China seeks more curbs on gaming and live-streaming in 10-year plan on children’s development

  • Companies are required to restrict the time and content that minors can consume on gaming and live-streaming platforms, as well as social networks
  • Leaders want tighter measures to better classify games, review content and control minors’ privacy

China has imposed regulations on gaming and live-streaming in its newly published 10-year national guidelines on children’s development, a move that could translate to higher compliance costs for the country’s online entertainment giants such as Tencent Holdings and ByteDance.

The guidelines, published on Monday by the State Council, the nation’s cabinet, said operators who provide online services, including games, live streaming, audio and video streaming, as well as social networks should limit the time and money minors spend online. Operators are banned from letting teenagers under 16 sign up as live-streamers.

The rules also said that the country aims to implement a unified electronic identity authentication system across the country to manage how minors play games. Actions will also be taken to better classify games, review content, limit game time and protect children’s personal information and privacy.

A child plays the game “Honour of Kings”, Tencent’s largest game by revenue, at home in Dezhou, Shandong province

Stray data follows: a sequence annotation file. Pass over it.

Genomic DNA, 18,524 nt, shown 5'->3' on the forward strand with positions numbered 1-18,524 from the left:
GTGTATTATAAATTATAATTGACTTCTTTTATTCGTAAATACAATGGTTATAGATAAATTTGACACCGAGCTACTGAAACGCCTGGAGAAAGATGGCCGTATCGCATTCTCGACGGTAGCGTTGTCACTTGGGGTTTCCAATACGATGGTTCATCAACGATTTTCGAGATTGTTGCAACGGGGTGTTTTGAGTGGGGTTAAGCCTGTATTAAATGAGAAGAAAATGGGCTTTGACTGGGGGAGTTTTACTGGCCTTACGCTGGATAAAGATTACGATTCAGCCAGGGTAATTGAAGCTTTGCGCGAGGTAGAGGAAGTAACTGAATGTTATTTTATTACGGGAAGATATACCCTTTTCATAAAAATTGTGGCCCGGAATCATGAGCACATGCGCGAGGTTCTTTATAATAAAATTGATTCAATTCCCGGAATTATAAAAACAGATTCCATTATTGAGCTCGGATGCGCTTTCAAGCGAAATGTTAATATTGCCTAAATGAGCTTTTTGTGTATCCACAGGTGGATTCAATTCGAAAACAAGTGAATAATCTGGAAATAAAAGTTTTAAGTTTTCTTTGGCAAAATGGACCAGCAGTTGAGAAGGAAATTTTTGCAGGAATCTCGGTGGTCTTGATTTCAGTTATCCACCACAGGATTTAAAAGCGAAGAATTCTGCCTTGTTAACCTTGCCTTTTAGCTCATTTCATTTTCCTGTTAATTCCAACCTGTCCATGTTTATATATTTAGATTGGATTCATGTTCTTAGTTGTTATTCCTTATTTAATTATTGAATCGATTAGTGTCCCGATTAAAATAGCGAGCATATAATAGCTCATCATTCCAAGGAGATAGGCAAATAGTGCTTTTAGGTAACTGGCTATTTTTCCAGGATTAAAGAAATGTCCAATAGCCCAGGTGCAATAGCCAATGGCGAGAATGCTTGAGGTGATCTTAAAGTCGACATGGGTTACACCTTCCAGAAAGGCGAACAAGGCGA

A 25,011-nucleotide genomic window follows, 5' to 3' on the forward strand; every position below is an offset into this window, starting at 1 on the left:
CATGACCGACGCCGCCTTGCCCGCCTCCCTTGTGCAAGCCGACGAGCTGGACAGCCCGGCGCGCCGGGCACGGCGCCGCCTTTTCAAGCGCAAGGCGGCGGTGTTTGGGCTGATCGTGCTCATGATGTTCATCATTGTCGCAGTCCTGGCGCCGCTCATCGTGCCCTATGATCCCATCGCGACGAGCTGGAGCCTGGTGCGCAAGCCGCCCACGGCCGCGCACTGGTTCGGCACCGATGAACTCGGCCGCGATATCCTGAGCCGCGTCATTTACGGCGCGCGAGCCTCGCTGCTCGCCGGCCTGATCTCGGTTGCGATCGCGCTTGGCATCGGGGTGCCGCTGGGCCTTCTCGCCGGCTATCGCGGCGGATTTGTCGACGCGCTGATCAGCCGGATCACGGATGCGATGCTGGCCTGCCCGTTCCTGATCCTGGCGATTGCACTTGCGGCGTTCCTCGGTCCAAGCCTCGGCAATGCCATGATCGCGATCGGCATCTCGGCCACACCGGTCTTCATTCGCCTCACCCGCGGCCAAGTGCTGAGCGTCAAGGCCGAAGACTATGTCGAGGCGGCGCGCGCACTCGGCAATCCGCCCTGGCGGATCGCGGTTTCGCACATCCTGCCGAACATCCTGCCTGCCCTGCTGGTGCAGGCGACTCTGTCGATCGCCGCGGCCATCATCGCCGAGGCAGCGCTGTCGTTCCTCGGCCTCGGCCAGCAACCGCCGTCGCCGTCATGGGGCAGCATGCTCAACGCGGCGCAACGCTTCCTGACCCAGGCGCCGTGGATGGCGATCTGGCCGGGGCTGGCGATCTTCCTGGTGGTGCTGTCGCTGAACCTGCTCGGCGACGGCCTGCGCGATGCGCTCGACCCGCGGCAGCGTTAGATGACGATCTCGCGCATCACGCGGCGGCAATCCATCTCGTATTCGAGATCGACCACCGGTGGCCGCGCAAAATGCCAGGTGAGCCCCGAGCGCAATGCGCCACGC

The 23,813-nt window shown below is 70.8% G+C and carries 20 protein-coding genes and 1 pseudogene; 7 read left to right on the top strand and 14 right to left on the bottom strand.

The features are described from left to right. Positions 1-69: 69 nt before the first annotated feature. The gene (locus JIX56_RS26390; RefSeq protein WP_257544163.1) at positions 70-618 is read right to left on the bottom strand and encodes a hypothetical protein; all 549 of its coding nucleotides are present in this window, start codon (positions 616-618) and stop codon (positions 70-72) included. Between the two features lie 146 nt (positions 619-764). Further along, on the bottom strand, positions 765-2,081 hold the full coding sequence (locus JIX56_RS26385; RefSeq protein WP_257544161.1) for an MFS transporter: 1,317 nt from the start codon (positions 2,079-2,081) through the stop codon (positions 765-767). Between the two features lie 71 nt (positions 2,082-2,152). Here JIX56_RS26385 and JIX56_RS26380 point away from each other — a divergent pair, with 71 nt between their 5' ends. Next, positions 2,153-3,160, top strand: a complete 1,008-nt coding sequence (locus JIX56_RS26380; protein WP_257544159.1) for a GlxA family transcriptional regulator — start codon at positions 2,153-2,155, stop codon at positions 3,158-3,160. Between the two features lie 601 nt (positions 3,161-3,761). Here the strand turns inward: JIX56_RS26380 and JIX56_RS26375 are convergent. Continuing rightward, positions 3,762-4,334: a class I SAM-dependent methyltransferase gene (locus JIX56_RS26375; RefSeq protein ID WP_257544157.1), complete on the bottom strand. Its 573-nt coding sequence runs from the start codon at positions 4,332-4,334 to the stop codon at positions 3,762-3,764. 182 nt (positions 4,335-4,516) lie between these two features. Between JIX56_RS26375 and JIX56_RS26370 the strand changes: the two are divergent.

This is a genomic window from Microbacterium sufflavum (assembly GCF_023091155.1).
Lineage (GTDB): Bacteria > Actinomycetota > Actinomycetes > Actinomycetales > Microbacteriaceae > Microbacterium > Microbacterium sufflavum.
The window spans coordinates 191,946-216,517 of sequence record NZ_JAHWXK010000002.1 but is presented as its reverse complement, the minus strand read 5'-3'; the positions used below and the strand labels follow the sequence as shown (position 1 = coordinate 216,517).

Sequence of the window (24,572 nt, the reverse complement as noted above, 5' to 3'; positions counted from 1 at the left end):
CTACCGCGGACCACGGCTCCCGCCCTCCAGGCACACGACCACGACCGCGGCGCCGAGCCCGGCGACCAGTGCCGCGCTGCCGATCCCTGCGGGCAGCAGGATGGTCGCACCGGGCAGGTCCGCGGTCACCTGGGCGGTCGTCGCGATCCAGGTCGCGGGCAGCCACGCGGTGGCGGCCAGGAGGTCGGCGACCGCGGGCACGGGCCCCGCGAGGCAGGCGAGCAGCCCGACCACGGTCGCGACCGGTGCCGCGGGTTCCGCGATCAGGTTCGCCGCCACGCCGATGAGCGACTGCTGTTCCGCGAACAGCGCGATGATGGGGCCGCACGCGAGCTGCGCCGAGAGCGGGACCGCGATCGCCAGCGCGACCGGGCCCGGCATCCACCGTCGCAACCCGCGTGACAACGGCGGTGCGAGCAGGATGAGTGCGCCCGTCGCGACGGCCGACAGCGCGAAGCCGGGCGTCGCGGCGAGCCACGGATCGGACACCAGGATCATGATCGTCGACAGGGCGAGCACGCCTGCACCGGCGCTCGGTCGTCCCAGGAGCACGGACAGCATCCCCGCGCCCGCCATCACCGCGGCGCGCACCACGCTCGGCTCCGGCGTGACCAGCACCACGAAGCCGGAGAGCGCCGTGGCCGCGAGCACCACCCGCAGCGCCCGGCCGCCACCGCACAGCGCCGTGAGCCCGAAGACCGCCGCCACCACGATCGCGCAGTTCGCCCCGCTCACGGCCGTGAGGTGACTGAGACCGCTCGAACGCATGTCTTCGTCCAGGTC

Beijing has been tightening its grip on the country’s booming digital economy this year. In August, authorities issued a new rule to limit game time for players aged under 18 to between 8pm and 9pm only on Fridays, Saturdays, Sundays and statutory holidays, marking the country’s most stringent measure yet to tackle gaming addiction among young people.

While companies such as Tencent have scrambled to put in place measures to meet the new requirement, in practice young players often find creative workarounds to circumvent restrictions. Some parents are also known to share their ID numbers with children to sign up for online accounts, choosing to regulate game time by direct supervision instead of relying on computer systems.

Also in August, China’s Ministry of Commerce released draft regulations for the live-streaming industry, which spelt out items that can no longer be sold in live streams, including sex toys, spy devices, foreign newspapers and medicines. It followed major live-streaming guidelines published in April by the ministry together with the Cyberspace Administration of China, the State Administration for Market Regulation and four other regulators.

In January, regulators fined Douyin, the Chinese short-video-sharing app run by TikTok owner ByteDance, for spreading “obscene, pornographic and vulgar information”.

China’s new children’s guidelines, unveiled along with national guidelines for women’s development, cover a wide range of goals to improve the education and welfare of a generation deemed “the country’s future”. One major goal is to increase the completion rate of the country’s nine-year compulsory education programme to over 96 per cent.

Author: Tracy Qu, SCMP
Tracy Qu is a Hong-Kong based technology reporter at the Post. She graduated from the University of Hong Kong with a master’s degree in journalism.

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